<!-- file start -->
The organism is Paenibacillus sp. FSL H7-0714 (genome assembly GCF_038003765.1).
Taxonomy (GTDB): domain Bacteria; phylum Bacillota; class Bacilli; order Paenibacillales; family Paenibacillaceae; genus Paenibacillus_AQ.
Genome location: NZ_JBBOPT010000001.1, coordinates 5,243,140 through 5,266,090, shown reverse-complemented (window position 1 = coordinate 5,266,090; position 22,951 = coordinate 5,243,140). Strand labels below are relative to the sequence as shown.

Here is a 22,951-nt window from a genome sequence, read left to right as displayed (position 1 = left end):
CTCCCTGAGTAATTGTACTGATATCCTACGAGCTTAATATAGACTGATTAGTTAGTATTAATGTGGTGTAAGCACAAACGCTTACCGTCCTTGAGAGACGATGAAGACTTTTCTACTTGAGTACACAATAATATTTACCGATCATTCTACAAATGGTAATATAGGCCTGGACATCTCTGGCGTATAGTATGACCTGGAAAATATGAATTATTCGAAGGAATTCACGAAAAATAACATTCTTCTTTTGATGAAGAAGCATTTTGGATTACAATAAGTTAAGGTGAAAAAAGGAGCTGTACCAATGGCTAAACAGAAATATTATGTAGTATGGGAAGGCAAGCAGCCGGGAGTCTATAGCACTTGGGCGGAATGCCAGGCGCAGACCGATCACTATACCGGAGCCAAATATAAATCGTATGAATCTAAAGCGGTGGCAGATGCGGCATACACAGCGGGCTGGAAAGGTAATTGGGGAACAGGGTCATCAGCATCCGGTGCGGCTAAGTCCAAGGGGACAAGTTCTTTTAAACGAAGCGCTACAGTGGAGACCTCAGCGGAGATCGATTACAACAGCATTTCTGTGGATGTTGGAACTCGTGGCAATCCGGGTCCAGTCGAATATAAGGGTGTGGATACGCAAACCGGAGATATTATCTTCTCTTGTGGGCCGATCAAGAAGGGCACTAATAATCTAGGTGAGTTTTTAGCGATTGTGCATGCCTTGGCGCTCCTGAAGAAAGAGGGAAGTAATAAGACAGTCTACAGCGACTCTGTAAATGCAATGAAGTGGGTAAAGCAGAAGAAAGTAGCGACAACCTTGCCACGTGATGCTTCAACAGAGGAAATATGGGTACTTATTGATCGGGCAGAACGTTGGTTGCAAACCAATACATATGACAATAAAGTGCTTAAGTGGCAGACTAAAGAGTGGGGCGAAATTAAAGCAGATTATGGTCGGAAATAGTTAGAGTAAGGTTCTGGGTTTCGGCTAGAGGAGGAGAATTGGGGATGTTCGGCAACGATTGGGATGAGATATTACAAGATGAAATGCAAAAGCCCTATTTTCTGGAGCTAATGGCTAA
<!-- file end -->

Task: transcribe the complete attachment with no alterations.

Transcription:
The organism is Paenibacillus sp. FSL H7-0714 (genome assembly GCF_038003765.1).
Taxonomy (GTDB): domain Bacteria; phylum Bacillota; class Bacilli; order Paenibacillales; family Paenibacillaceae; genus Paenibacillus_AQ.
Genome location: NZ_JBBOPT010000001.1, coordinates 5,243,140 through 5,266,090, shown reverse-complemented (window position 1 = coordinate 5,266,090; position 22,951 = coordinate 5,243,140). Strand labels below are relative to the sequence as shown.

Here is a 22,951-nt window from a genome sequence, read left to right as displayed (position 1 = left end):
CTCCCTGAGTAATTGTACTGATATCCTACGAGCTTAATATAGACTGATTAGTTAGTATTAATGTGGTGTAAGCACAAACGCTTACCGTCCTTGAGAGACGATGAAGACTTTTCTACTTGAGTACACAATAATATTTACCGATCATTCTACAAATGGTAATATAGGCCTGGACATCTCTGGCGTATAGTATGACCTGGAAAATATGAATTATTCGAAGGAATTCACGAAAAATAACATTCTTCTTTTGATGAAGAAGCATTTTGGATTACAATAAGTTAAGGTGAAAAAAGGAGCTGTACCAATGGCTAAACAGAAATATTATGTAGTATGGGAAGGCAAGCAGCCGGGAGTCTATAGCACTTGGGCGGAATGCCAGGCGCAGACCGATCACTATACCGGAGCCAAATATAAATCGTATGAATCTAAAGCGGTGGCAGATGCGGCATACACAGCGGGCTGGAAAGGTAATTGGGGAACAGGGTCATCAGCATCCGGTGCGGCTAAGTCCAAGGGGACAAGTTCTTTTAAACGAAGCGCTACAGTGGAGACCTCAGCGGAGATCGATTACAACAGCATTTCTGTGGATGTTGGAACTCGTGGCAATCCGGGTCCAGTCGAATATAAGGGTGTGGATACGCAAACCGGAGATATTATCTTCTCTTGTGGGCCGATCAAGAAGGGCACTAATAATCTAGGTGAGTTTTTAGCGATTGTGCATGCCTTGGCGCTCCTGAAGAAAGAGGGAAGTAATAAGACAGTCTACAGCGACTCTGTAAATGCAATGAAGTGGGTAAAGCAGAAGAAAGTAGCGACAACCTTGCCACGTGATGCTTCAACAGAGGAAATATGGGTACTTATTGATCGGGCAGAACGTTGGTTGCAAACCAATACATATGACAATAAAGTGCTTAAGTGGCAGACTAAAGAGTGGGGCGAAATTAAAGCAGATTATGGTCGGAAATAGTTAGAGTAAGGTTCTGGGTTTCGGCTAGAGGAGGAGAATTGGGGATGTTCGGCAACGATTGGGATGAGATATTACAAGATGAAATGCAAAAGCCCTATTTTCTGGAGCTAATGGCTAA